Q&A: Prins Thomas

The Oslo audio artisan takes the wide-road approach to his career.
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In the off chance that you have been in a long deep sleep, or simply residing in another realm, here are a few things to know about Thomas Moen Hermansen, better known as the Norwegian DJ-producer Prins Thomas. A major force in the field of nu-disco/contemporary dance music since the early years of the millennium, he's often grouped with fellow Oslo, Sweden collaborators Hans-Peter Lindstrøm (with whom he has co-authored two LPs), Todd Terje, and Blackbelt Anderson; he's produced, remixed, and performed an amazingly varied body of work in the last dozen years or so; and he released his most recent LP, Prins Thomas III, in 2014, rendering him in a less discofied, funkier incarnation. The album's songs seem like casual sketches or experiments that go off in all sorts of unexpected directions, yielding some very rich results. Like his DJ sets, Thomas’s production palate has always been wildly varied: The former aspiring breakdancer and sometimes-bass player has had touches of funk, old school hip-hop, punk, electro, symphonic, and even country elements woven into his work. On Prins Thomas III, the more relaxed song structures allow his depth and breadth of interests to emerge in a fluid conversational way. Thomas recently sat down with his friend Dennis Kane (of Disques Sinthomme and Siren fame), to discuss life on the road, production versus DJing, and life in general.

How was this past weekend's travel? On the phone earlier, you seemed slightly anxious about the night-to-day turnaround from Italy to the Netherlands.
Thomas: The airport in Rome burned, so getting from the gig in Pescara to Amsterdam got more complicated. I took a train to Bologna and then direct to playing in Amsterdam. I’m not complaining, but there was definitely some comedy there.

The dynamics of travel are always part of the job. The American standup comedian Dom Irrera once said “I do the gig for free, you pay me for the travel.”
Thomas: It’s true, as long as I make the gig it’s cool, and I am only going out every other weekend these days.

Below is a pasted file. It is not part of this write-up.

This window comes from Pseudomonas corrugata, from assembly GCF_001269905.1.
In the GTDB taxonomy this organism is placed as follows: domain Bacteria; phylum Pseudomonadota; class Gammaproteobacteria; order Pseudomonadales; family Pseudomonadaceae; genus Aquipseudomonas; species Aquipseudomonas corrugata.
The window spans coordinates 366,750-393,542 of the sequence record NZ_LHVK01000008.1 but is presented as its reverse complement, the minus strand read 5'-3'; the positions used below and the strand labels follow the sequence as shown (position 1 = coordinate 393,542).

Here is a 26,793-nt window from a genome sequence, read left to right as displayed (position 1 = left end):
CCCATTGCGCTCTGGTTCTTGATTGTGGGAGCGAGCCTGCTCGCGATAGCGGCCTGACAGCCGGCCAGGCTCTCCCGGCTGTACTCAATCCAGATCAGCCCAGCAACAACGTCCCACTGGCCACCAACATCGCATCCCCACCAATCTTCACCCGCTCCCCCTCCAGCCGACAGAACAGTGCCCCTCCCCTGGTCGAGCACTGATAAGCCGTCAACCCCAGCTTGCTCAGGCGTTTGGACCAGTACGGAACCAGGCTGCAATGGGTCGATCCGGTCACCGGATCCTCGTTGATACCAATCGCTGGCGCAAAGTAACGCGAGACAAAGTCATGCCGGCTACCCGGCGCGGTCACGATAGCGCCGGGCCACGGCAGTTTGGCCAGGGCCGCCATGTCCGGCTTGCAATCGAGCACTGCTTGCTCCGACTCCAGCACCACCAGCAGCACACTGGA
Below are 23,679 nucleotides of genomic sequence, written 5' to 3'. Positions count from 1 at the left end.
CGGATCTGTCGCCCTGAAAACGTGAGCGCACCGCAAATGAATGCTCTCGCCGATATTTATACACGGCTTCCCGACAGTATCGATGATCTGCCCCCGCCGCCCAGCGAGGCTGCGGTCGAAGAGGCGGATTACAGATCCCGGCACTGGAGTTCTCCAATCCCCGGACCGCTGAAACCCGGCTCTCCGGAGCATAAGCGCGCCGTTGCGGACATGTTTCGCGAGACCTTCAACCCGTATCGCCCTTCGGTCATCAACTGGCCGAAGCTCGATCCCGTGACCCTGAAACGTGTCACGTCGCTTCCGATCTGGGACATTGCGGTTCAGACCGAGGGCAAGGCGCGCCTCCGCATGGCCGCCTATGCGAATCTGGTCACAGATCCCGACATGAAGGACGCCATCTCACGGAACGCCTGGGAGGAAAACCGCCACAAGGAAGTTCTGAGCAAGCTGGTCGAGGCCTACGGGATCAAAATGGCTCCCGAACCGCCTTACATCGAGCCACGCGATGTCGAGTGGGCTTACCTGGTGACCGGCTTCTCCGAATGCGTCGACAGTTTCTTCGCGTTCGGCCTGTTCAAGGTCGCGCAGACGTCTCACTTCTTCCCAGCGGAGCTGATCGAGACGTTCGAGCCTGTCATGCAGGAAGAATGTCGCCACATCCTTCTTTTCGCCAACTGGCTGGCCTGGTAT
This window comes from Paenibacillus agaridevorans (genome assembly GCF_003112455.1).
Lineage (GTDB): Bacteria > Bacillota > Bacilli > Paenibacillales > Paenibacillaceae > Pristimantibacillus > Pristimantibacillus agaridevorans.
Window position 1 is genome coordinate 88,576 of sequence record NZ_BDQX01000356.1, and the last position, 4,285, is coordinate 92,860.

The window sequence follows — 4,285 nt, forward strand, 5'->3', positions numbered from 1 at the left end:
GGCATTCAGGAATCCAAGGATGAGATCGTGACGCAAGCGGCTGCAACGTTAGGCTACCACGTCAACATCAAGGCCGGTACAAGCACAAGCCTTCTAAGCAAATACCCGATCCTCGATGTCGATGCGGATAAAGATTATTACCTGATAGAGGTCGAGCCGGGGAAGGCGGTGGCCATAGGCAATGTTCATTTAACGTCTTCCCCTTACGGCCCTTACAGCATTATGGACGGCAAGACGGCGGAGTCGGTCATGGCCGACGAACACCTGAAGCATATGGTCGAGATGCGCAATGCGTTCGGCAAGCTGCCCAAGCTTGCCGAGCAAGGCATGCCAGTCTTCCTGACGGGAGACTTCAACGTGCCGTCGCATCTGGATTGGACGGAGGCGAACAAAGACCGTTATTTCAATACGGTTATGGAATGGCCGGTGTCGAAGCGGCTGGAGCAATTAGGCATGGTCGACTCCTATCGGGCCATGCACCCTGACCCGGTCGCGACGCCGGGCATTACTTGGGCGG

Your most recent release was Prins Thomas III—does going out doing gigs feel different when you have an new album?
Thomas: It’s hard to say. Most of the time I don’t make music with the idea that I am going to feature it, or worry if it goes over. Really, I make music to have fun in the studio. I do it and that’s that, and this time around I made sort of an ambient album…not really ambient, but it doesn’t have conventional beats. I like being alone in the studio and working, and then I shift modes and get ready to go out and entertain.

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You have a strong history as a DJ, a sensibility that’s accrued and developed, and a reputation that's not based on one song or particular release. Things have changed—lately you see people who mainly make records to get themselves gigs. Production becomes something of a PR campaign.
Thomas: Things have changed a lot in the past five years. I mean, I’m happy things changed from when I was a kid—I never thought I would get to do this for a living. I have been able to do all of these different projects, DJing, remixing, my own production, running a bunch of labels—and soon some more. I mean, I juggle all
of these things, and really the synergy of that makes it possible, even if it sometimes feels chaotic. I have learned to use my time well and to get things done quickly.

Well, your output in total —all of it —has established your reputation, so you aren’t dependent on any one aspect of your practice.